Not sure whether I was able to run through the names of those people on the National Water Grid Authority. Were those names on the actual audio link, video link? I read through the notes, okay. So that’s good.
What I then went on to say that Cathy Foley is the Chief Scientist for the CSIRO. So we’ve got everybody from, you know, the world’s best science available right through to people who’ve got skin in the game. Elizabeth Stott from a fibre growing, food growing bowl of the Murrumbidgee irrigation, of course. She lives at Gogeldrie, which is near Whitton, with her husband, Dallas, and her two children. They’ve got skin in the game as far as they’re farmers who rely on good water policy to be able to eke out a living. And they don’t want to just survive; they want to, indeed, thrive. And that’s what it is all about – it’s making sure that there’s the right balance, making sure that for those people who live in the Murray Darling they’ve got the best outcomes as far as water policy is concerned and they’ve got the right infrastructure in the right place.
Sixteen of the last 20 dams in Australia have been built in Tasmania. Look forward to the Scottsdale Dam in northeast Tasmania coming online very, very soon. But we need to do more, and we need to do better, and I think with the National Water Grid – actually, I don’t think, I know that we’re going to be able to do just that.
I know that we’re going to be able to achieve great things. And they’ll be freely available, they’ll be freely accessible to organisations such as the Murray Darling Association, to local government. Because they’ll want to get around as best we can in this Zoom world in which we live. They’ll want to make sure that they take on board the views, the opinions, the long-held beliefs of river communities, of people who’ve got a stake in best water policy.
And I know that, you know, with what we’re discussing at the moment at the highest level in the federal government as far as where we go with our water infrastructure spending that, you know, there’s going to be some good things in the future. What we want to do is that for such projects as the Emu Swamp Dam, it’s been talked about for decades. We’re getting on and we’re building it. There’s going to be shovels in the ground. Whether it’s Hells Gates, Big Rocks, the Hughenden irrigation scheme, Macalister, whatever the case might be through Queensland, through Victoria, every state in Australia, we want to make sure – and the territories, of course – CSIRO having identified three very good catchment areas with the potential for six sizable dams.
So there’s great prospects there. A lot of work to be done. I’ve tasked Chris Lynch and the team, given them an agenda to make sure that they have that community consultation, but primarily to get on with the job to help us negotiate with the states, to take the politics out of water and to get the right dams built in the right place right now.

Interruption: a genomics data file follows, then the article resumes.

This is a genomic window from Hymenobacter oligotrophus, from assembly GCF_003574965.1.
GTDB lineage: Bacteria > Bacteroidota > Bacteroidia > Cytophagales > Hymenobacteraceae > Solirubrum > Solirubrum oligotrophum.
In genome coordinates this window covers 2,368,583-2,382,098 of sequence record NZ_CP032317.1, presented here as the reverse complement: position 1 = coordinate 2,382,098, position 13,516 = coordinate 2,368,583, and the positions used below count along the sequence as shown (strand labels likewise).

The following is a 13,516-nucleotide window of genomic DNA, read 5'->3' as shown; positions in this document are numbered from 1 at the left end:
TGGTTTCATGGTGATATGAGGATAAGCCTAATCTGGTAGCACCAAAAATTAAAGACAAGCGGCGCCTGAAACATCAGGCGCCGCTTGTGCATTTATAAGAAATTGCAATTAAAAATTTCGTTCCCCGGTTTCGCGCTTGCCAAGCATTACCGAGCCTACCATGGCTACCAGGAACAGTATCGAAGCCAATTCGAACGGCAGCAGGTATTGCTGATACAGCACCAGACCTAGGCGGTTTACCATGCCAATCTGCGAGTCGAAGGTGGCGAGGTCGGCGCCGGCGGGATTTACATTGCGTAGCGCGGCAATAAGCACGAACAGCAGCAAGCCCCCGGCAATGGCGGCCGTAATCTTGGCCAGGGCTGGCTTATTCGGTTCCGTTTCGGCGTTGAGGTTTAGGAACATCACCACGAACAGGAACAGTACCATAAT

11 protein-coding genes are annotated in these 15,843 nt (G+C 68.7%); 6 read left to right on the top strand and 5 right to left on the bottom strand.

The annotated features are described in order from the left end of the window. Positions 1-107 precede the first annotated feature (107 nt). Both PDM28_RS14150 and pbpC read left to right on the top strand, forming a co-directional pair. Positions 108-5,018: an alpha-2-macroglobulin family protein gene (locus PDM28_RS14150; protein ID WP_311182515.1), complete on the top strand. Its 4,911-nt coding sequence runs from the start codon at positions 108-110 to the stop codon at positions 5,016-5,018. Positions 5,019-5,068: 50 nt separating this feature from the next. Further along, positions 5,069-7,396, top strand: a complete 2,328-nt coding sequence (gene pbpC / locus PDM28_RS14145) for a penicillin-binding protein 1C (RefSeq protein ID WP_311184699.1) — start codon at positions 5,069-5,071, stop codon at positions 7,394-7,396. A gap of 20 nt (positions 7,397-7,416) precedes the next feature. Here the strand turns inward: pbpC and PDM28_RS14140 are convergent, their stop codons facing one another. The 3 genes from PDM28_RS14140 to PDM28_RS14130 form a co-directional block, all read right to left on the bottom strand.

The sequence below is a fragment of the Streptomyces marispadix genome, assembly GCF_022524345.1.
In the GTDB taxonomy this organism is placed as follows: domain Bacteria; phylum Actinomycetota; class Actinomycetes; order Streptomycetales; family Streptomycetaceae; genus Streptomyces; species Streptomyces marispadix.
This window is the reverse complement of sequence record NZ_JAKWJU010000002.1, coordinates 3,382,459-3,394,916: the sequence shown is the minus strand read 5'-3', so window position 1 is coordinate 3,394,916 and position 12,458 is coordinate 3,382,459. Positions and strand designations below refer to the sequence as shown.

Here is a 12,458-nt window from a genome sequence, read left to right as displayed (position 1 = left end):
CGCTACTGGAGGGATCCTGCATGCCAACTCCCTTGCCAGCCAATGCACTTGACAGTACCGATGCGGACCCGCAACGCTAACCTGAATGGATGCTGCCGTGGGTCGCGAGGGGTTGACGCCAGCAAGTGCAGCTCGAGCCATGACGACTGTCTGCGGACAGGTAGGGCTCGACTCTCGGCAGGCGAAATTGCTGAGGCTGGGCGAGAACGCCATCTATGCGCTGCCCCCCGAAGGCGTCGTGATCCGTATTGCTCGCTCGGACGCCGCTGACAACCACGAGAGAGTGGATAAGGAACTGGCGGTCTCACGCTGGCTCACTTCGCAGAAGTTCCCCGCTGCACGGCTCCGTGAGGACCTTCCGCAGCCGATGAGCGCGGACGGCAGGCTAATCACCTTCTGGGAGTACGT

So, look, I might leave it at that. Exciting times ahead. I know you’ve got Keith Pitt going to address you as well. I’m pretty excited about Sir Angus coming on board. I know he’s a man whose reputation is as good as there is in the country, and I know he’s going to be doing the right thing by our communities right throughout the Murray Darling.
So thank you for the opportunity to address you. Sorry about a few technical issues. Always happy to take your emails and thoughts and wish you all the very best with your deliberations over the next couple of days.
Well, we don’t want to see buybacks. And I certainly made sure that I made my view clear on that when I crossed the floor about that very thing so that we formed the coalition policy that there wasn’t be buybacks which were going to hurt our irrigation communities. Because what happens with buybacks is that, yes, there’s always willing sellers because there’s always stressed irrigators, stressed farmers, who need to pay down debt. But what happens is that leaves stranded assets. What happens is that often they leave town, often the water allocation leaves the valley. It’s not acceptable. I’m glad that Keith has made sure that the policy going forward is going to be that we’re not going to need buybacks. But, of course, we’re always going to need more environmental water, absolutely. And that’s why think water infrastructure is so vital. That’s why I think we can have both. We can have a better balance. And that’s what I know Keith Pitt and I are working towards achieving.
Very soon. I’ve only just – look, I’ve only just announced the names, of course, of the panel for the National Water Grid Authority. And I know Keith’s having a bit to do with, of course, the certain reviews that were landed on his table not that many weeks ago from the work that David Littleproud did. So we’ll be making those sorts of things available soon. Of course, you know, we’ve only just hit the ground with Sir Angus in the role that he’s in. So those discussions will take place. We’ll be doing it at the right time. But, rest assured, it’s all about balance. It’s all about making sure that, yes, whatever we do, there’s transparency and accountability around that. We’ve always said that. We’ve always done that. We don’t want the – you know, we don’t want an imbalance in the plan such that there’s too much environmental water, not enough irrigation water or the other way around. It’s important that we strike that right balance.